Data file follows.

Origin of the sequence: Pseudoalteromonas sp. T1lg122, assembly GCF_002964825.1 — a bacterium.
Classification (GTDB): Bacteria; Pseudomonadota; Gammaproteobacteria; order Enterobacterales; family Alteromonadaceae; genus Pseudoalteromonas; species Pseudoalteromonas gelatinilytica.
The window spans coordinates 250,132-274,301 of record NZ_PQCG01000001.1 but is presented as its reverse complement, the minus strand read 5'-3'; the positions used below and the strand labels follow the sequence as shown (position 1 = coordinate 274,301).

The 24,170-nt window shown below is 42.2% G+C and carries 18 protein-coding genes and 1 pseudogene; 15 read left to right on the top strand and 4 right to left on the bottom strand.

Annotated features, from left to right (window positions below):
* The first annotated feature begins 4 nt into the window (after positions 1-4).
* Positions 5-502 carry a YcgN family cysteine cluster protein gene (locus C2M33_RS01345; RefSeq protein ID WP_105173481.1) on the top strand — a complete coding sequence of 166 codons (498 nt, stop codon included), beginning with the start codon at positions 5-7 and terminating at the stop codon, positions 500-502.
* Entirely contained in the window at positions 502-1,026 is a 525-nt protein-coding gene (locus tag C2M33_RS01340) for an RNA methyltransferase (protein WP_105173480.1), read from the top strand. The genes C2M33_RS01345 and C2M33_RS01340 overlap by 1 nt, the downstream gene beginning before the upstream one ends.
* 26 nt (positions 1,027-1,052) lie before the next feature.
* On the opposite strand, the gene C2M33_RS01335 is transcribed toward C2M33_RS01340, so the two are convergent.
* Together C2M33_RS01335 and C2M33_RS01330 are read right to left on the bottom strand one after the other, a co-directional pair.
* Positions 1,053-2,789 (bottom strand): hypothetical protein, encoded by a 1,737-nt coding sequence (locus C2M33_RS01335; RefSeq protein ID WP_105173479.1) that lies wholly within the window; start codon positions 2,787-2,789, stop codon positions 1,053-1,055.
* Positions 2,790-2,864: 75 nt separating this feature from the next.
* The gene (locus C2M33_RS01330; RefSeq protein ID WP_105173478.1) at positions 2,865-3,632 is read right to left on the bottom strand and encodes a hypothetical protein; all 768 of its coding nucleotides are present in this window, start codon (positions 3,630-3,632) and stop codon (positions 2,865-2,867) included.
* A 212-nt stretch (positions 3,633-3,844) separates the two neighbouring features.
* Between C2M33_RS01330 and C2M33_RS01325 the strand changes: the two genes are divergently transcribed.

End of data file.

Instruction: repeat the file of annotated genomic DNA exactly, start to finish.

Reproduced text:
Origin of the sequence: Pseudoalteromonas sp. T1lg122, assembly GCF_002964825.1 — a bacterium.
Classification (GTDB): Bacteria; Pseudomonadota; Gammaproteobacteria; order Enterobacterales; family Alteromonadaceae; genus Pseudoalteromonas; species Pseudoalteromonas gelatinilytica.
The window spans coordinates 250,132-274,301 of record NZ_PQCG01000001.1 but is presented as its reverse complement, the minus strand read 5'-3'; the positions used below and the strand labels follow the sequence as shown (position 1 = coordinate 274,301).

The 24,170-nt window shown below is 42.2% G+C and carries 18 protein-coding genes and 1 pseudogene; 15 read left to right on the top strand and 4 right to left on the bottom strand.

Annotated features, from left to right (window positions below):
* The first annotated feature begins 4 nt into the window (after positions 1-4).
* Positions 5-502 carry a YcgN family cysteine cluster protein gene (locus C2M33_RS01345; RefSeq protein ID WP_105173481.1) on the top strand — a complete coding sequence of 166 codons (498 nt, stop codon included), beginning with the start codon at positions 5-7 and terminating at the stop codon, positions 500-502.
* Entirely contained in the window at positions 502-1,026 is a 525-nt protein-coding gene (locus tag C2M33_RS01340) for an RNA methyltransferase (protein WP_105173480.1), read from the top strand. The genes C2M33_RS01345 and C2M33_RS01340 overlap by 1 nt, the downstream gene beginning before the upstream one ends.
* 26 nt (positions 1,027-1,052) lie before the next feature.
* On the opposite strand, the gene C2M33_RS01335 is transcribed toward C2M33_RS01340, so the two are convergent.
* Together C2M33_RS01335 and C2M33_RS01330 are read right to left on the bottom strand one after the other, a co-directional pair.
* Positions 1,053-2,789 (bottom strand): hypothetical protein, encoded by a 1,737-nt coding sequence (locus C2M33_RS01335; RefSeq protein ID WP_105173479.1) that lies wholly within the window; start codon positions 2,787-2,789, stop codon positions 1,053-1,055.
* Positions 2,790-2,864: 75 nt separating this feature from the next.
* The gene (locus C2M33_RS01330; RefSeq protein ID WP_105173478.1) at positions 2,865-3,632 is read right to left on the bottom strand and encodes a hypothetical protein; all 768 of its coding nucleotides are present in this window, start codon (positions 3,630-3,632) and stop codon (positions 2,865-2,867) included.
* A 212-nt stretch (positions 3,633-3,844) separates the two neighbouring features.
* Between C2M33_RS01330 and C2M33_RS01325 the strand changes: the two genes are divergently transcribed.